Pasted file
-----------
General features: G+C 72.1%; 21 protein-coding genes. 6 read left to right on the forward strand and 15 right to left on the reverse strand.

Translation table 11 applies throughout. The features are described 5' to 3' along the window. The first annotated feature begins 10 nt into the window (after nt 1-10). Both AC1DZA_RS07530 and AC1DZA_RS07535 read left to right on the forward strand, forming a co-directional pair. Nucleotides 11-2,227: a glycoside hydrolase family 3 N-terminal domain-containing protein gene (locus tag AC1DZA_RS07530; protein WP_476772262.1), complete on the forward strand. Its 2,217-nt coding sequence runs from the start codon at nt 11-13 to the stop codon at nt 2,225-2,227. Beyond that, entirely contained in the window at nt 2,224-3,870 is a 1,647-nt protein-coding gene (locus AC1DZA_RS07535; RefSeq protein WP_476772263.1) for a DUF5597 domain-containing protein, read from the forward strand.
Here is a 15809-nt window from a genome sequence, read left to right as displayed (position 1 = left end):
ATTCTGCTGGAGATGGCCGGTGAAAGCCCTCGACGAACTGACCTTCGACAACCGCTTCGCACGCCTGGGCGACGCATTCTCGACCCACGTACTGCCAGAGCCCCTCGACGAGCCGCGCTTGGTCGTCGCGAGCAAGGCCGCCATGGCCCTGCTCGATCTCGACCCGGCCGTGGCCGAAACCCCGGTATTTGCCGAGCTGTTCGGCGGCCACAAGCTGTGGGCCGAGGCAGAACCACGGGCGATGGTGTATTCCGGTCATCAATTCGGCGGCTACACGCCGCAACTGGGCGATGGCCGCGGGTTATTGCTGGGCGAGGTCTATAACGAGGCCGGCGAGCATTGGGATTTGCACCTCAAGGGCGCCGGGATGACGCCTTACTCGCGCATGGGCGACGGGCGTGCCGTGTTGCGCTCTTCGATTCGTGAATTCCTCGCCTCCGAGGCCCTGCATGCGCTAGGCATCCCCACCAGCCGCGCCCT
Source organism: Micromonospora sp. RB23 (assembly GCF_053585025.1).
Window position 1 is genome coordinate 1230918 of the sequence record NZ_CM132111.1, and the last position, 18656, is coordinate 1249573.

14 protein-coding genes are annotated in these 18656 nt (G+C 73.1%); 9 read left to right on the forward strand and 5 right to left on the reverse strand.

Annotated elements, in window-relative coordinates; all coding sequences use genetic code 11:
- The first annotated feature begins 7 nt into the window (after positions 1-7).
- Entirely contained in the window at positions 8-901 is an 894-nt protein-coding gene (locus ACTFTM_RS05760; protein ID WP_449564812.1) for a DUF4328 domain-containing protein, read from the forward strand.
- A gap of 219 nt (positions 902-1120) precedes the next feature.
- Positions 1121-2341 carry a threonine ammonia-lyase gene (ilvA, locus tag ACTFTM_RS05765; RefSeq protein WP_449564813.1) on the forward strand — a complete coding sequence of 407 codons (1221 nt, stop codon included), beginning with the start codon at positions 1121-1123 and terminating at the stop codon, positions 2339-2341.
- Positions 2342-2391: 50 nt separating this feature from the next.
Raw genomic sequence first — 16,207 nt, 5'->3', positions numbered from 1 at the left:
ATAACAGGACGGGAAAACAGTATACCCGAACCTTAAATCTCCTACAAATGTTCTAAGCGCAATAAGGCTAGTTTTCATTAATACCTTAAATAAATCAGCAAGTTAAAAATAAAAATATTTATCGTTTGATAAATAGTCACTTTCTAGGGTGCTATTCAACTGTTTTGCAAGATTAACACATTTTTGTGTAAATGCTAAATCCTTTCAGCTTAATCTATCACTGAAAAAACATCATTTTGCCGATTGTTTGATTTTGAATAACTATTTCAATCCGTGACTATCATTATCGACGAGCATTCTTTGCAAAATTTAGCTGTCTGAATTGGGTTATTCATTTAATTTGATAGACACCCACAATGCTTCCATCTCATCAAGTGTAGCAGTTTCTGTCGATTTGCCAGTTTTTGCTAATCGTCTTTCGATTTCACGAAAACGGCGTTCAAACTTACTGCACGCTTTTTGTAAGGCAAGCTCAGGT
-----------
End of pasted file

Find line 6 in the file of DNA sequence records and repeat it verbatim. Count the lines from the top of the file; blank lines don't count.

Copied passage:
Window position 1 is genome coordinate 1230918 of the sequence record NZ_CM132111.1, and the last position, 18656, is coordinate 1249573.